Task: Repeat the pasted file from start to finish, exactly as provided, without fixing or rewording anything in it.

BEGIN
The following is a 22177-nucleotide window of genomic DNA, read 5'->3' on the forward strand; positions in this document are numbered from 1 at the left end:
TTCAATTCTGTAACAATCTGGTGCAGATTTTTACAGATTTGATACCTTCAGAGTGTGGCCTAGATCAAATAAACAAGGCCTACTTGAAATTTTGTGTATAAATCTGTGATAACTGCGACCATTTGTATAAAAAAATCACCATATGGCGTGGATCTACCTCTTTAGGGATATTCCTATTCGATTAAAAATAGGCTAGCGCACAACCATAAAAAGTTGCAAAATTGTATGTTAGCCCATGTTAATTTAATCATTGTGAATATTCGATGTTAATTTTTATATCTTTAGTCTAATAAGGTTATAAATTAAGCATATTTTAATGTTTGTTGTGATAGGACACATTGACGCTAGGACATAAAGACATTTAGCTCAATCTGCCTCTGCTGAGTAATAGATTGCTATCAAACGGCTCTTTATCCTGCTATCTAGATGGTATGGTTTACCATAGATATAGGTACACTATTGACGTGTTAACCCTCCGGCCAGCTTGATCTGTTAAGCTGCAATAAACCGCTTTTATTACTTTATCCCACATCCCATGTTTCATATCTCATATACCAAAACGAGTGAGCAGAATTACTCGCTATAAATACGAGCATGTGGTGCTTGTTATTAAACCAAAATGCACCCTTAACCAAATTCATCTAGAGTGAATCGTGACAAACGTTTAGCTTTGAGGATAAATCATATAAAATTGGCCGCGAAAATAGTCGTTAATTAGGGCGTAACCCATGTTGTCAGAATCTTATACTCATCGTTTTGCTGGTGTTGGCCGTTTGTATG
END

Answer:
The following is a 22177-nucleotide window of genomic DNA, read 5'->3' on the forward strand; positions in this document are numbered from 1 at the left end:
TTCAATTCTGTAACAATCTGGTGCAGATTTTTACAGATTTGATACCTTCAGAGTGTGGCCTAGATCAAATAAACAAGGCCTACTTGAAATTTTGTGTATAAATCTGTGATAACTGCGACCATTTGTATAAAAAAATCACCATATGGCGTGGATCTACCTCTTTAGGGATATTCCTATTCGATTAAAAATAGGCTAGCGCACAACCATAAAAAGTTGCAAAATTGTATGTTAGCCCATGTTAATTTAATCATTGTGAATATTCGATGTTAATTTTTATATCTTTAGTCTAATAAGGTTATAAATTAAGCATATTTTAATGTTTGTTGTGATAGGACACATTGACGCTAGGACATAAAGACATTTAGCTCAATCTGCCTCTGCTGAGTAATAGATTGCTATCAAACGGCTCTTTATCCTGCTATCTAGATGGTATGGTTTACCATAGATATAGGTACACTATTGACGTGTTAACCCTCCGGCCAGCTTGATCTGTTAAGCTGCAATAAACCGCTTTTATTACTTTATCCCACATCCCATGTTTCATATCTCATATACCAAAACGAGTGAGCAGAATTACTCGCTATAAATACGAGCATGTGGTGCTTGTTATTAAACCAAAATGCACCCTTAACCAAATTCATCTAGAGTGAATCGTGACAAACGTTTAGCTTTGAGGATAAATCATATAAAATTGGCCGCGAAAATAGTCGTTAATTAGGGCGTAACCCATGTTGTCAGAATCTTATACTCATCGTTTTGCTGGTGTTGGCCGTTTGTATG